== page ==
In August, we witnessed our first sea turtle nest excavation. After a sunset swim, Joseph and I joined a large crowd gathered around a protected nesting site as volunteers from Wrightsville Beach Sea Turtle Project patiently dug to retrieve any eggs that had not yet hatched. The site and the path down to the water were cordoned off, and the path bore fresh tracks, like small tire treads, from the recently hatched nesting turtles who had already made their way to the ocean over the last few days.
The crowd was lively and curious, and as we walked around to get a closer view of the nest, we kept hearing the same questions. How many eggs were there? What type of turtle was nesting here? How many of them make it to adulthood?
After the event, during which four golf-ball sized eggs were excavated and examined, I talked to one of the volunteers to get the benefit of her first-hand experience. I learned that in North Carolina, the nesting season is from May to September. Loggerheads and green turtles–and occasionally leatherbacks and Kemp’s ridley turtles–nest on our beaches, which are at the extreme northern limits of their nesting grounds. Nesting sites are protected by state and federal law, and it is a crime to interfere with them. Turtles predate dinosaurs but face long odds: only 1 in approx. 1,000 to 10,000 turtles survives to adulthood, and turtles don’t reach sexual maturity until 30+ years of age.
Adult female sea turtles emerge from the water only to give birth once every 2-3 years (the males never come onto land as adults). After struggling up a moonlit beach and arduously digging a nest with their back flippers, the gravid turtle lays about 100 eggs over the course of a few hours and then returns to the water. The eggs incubate for approx. 60 days and the temperature of the sand determines the gender—warmer sands produce mostly female sea turtles, and the relatively cooler sands of North Carolina produce mostly males.
If you’ve spent any time at the beach you’ve probably seen the reminders, “Lights out from May-October” Reducing or eliminating artificial light is essential for the health and safety of both the mother and her brood. The birthing process and incubation are fraught with potential dangers. Nesting turtles are easily disoriented by artificial light, loud noises, and pets. If you see a nesting female, please keep a respectful distance (at least 30 feet) and remain quiet during her time on the beach. Turn off all flashlights, and do not use flash photography. (A fact that the volunteers had to constantly remind the over-eager crowd at the beach during the excavation.)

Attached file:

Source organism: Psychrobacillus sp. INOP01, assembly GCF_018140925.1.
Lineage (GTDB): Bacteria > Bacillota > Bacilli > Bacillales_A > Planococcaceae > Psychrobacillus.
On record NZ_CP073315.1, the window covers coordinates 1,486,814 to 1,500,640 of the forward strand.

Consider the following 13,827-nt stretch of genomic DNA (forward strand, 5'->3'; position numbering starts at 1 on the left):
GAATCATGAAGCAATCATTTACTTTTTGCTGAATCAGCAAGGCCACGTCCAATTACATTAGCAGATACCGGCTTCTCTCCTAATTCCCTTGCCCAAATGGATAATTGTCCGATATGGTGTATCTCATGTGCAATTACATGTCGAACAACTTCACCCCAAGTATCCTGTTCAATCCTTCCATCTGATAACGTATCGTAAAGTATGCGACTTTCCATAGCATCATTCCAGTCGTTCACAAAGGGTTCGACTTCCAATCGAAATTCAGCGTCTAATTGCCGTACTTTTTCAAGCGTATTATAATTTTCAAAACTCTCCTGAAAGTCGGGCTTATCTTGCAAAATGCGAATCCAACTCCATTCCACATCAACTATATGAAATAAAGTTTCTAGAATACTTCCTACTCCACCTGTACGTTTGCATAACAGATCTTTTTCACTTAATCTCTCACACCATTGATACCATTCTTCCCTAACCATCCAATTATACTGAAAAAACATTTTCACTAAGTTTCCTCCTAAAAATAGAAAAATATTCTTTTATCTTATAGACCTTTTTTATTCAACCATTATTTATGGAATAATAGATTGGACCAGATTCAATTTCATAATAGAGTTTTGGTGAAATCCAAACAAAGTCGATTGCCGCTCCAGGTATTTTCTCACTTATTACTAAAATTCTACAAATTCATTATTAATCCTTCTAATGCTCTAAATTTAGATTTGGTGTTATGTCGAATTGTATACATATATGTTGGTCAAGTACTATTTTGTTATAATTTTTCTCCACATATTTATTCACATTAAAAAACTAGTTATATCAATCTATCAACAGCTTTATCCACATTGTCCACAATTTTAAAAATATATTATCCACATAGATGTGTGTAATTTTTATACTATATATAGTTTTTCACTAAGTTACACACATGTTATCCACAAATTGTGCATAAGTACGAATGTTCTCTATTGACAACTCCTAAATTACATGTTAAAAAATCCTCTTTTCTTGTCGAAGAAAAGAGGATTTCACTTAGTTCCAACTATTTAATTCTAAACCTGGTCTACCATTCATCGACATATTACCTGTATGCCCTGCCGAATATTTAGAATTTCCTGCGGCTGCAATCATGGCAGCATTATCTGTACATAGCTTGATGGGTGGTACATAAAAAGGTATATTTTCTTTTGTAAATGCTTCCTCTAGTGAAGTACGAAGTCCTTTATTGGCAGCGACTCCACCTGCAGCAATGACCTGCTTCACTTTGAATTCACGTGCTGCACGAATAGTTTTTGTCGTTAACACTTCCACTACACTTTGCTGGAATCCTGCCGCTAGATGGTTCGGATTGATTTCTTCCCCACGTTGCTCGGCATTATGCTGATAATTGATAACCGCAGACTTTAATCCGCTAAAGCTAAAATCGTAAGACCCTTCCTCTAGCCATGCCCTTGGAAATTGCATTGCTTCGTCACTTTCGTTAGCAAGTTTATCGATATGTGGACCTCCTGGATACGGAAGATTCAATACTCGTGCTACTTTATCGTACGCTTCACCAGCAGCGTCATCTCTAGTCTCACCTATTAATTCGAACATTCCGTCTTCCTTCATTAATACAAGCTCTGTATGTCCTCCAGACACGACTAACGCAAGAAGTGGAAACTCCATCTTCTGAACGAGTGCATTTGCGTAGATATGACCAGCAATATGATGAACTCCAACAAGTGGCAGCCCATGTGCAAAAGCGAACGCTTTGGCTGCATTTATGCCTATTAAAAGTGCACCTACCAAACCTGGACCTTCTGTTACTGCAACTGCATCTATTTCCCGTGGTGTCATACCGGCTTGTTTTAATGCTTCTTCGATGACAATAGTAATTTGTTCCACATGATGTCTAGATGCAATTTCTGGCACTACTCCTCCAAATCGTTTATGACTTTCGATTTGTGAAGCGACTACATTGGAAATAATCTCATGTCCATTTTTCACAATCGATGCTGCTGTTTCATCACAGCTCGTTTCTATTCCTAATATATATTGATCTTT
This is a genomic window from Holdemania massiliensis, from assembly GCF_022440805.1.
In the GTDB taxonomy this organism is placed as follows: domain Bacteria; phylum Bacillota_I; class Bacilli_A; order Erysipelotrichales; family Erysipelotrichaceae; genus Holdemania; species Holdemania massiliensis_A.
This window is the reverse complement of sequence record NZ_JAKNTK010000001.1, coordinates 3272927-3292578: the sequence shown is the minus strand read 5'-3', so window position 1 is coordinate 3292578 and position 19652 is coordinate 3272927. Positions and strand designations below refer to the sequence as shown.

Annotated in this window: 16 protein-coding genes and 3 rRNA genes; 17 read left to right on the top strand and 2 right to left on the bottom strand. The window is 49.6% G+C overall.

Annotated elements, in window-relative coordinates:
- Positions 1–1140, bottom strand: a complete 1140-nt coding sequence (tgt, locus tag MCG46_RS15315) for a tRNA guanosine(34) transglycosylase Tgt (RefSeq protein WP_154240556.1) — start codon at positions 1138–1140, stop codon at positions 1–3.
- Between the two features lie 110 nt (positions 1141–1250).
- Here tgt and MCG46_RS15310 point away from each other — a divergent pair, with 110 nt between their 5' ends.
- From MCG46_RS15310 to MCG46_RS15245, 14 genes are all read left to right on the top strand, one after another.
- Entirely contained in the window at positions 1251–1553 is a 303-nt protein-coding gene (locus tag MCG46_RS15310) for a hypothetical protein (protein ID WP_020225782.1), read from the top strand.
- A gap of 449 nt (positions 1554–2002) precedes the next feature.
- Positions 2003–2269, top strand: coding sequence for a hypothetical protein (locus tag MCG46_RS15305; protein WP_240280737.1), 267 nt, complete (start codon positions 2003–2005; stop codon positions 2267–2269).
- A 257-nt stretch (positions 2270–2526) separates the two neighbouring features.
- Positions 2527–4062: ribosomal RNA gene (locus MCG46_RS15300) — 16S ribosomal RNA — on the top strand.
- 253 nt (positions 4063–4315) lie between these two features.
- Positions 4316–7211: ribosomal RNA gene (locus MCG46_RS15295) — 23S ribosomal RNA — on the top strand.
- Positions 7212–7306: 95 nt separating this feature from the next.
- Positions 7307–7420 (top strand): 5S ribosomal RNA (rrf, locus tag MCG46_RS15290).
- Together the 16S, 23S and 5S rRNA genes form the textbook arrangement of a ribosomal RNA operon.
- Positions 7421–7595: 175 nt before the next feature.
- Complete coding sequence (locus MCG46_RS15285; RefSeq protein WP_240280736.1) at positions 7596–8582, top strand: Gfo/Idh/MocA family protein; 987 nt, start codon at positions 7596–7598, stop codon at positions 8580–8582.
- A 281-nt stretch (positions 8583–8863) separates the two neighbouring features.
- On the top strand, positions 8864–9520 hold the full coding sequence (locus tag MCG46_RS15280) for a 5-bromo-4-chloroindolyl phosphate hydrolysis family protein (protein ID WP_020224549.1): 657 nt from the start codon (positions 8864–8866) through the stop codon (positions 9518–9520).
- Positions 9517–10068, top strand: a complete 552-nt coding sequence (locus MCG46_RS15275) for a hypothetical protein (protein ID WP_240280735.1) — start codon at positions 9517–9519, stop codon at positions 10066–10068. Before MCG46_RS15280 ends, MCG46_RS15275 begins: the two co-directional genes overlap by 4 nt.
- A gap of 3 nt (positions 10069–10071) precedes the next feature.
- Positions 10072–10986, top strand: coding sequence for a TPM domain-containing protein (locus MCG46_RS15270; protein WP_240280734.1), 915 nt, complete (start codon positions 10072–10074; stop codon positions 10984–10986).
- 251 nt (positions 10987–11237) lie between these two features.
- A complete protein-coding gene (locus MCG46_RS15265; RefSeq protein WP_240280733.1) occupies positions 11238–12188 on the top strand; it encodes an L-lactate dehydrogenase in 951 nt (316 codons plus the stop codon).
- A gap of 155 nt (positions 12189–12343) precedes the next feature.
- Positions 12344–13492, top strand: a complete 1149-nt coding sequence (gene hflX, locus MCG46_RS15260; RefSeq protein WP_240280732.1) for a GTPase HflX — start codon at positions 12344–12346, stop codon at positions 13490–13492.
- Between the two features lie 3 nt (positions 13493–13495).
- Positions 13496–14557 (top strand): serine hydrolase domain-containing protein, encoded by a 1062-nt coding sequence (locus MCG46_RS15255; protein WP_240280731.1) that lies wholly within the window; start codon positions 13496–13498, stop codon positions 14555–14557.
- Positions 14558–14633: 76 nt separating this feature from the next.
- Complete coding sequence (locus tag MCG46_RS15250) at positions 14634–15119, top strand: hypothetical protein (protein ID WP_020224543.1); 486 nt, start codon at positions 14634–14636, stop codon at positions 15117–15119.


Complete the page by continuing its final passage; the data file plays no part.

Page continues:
Hatchlings are also vulnerable to light—after emerging from the nest, they navigate by the light of the moon and the stars, finding their way to Atlantic by the soft reflection of the night skies on the water. Artificial light overwhelms these softer reflections and disorients hatchlings, causing them to crawl in the wrong direction and never reach the surf.
Sea turtles numbers have been in precipitous decline over the last century, and all of the turtle species nesting on our beaches are either classified as threatened or endangered. You can help sea turtles during the nesting season:
- Keep our beaches clean, pick up trash, and don’t leave any items on the beach at night
- Turn off outdoor lights, and shield indoor lights from shining on the beach at night
- Don’t use flashlights, fireworks or flash photography on the beach at night
- Refill any holes dug in the sand
- Report sea turtle activities, injuries or stranding to 910 612 3047